I Saw The Light Review

The Plot

Tom Hiddleston stars in this biopic of country-western singer Hank Williams, chronicling his rise to fame and its tragic effect on his health and personal life.


The Good

Opening with a documentary style talking head from Bradley Whitfords Fred Rose, co-writer and producer to the films main subject about whom he is waxing lyrical, I Saw The Light quickly moves on to a lone Tom Hiddleston, bathed in a spotlight performing a cappella. The aim of the scene is clear. Tom Hiddleston will be singing in this film, here is what he sounds like. Any doubts of Hiddleston’s musical talent are swiftly destroyed with this incredibly powerful and moving performance. And all this before we’ve even been formally introduced to the man!

The biggest praise for Marc Abraham’s biopic of country legend Hank Williams must go to Hiddleston. Completely and utterly owning the part and doing so with an incredibly compelling voice, Hiddleston is a joy to watch on screen and gives his very best performance. During the decade or so of Hank’s life that we’re taken through, performances are blissfully peppered throughout.

The Bad

Though Hiddleston’s opening scene does achieve it’s aim of taking the question of his performance away almost instantly, the story that follows it feels lost. As we are taken through Hank’s increasingly strained relationship with his wife Audrey (played by a somewhat forgettable Elizabeth Olsen)  and his emaciating health battles, a lack of emotion in it’s storytelling is abundantly clear. In every scene it feels like the camera has just missed out on the inciting incident and is instead following the, frankly dull, aftermath.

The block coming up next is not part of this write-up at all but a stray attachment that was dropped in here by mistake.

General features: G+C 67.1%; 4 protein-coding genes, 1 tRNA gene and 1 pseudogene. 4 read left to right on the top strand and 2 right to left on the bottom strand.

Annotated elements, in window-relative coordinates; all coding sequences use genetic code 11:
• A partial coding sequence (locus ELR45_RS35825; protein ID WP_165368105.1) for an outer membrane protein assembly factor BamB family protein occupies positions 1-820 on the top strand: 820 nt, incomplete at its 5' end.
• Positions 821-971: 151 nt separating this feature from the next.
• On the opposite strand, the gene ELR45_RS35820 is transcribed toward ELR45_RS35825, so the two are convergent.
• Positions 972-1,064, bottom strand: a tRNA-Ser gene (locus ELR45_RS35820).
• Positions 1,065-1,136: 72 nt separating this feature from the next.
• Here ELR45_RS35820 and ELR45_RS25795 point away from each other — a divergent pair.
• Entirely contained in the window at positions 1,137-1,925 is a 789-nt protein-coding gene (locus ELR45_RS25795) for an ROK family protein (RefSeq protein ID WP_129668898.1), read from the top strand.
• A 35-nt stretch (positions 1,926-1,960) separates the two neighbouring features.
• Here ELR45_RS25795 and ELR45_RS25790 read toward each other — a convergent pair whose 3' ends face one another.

The supporting cast, including the aforementioned Olsen and Whitford as well as Maddie Hasson as one of Hank’s young mistresses and 24 alumni Cherry Jones as his mother Lillie all feel disappointingly underused and ultimately inferior to Hiddleston. Looking at their back catalogue it’s clear to see it’s not the actors themselves who are the problem, but rather the absence of any interesting plot lines for their characters.

The Ugly Truth

Ultimately I Saw The Light becomes a wasted opportunity. A musical biopic that tries to go down the traditional route much akin to Walk The Line or Ray in some respects, but opens too late in Hank Williams’ life to truly give any emotional depth to the character. The only light to see in the film is that of Tom Hiddleston’s dazzling  acting and vocal performances transcend the empty story.

Review by Johnny Ellis

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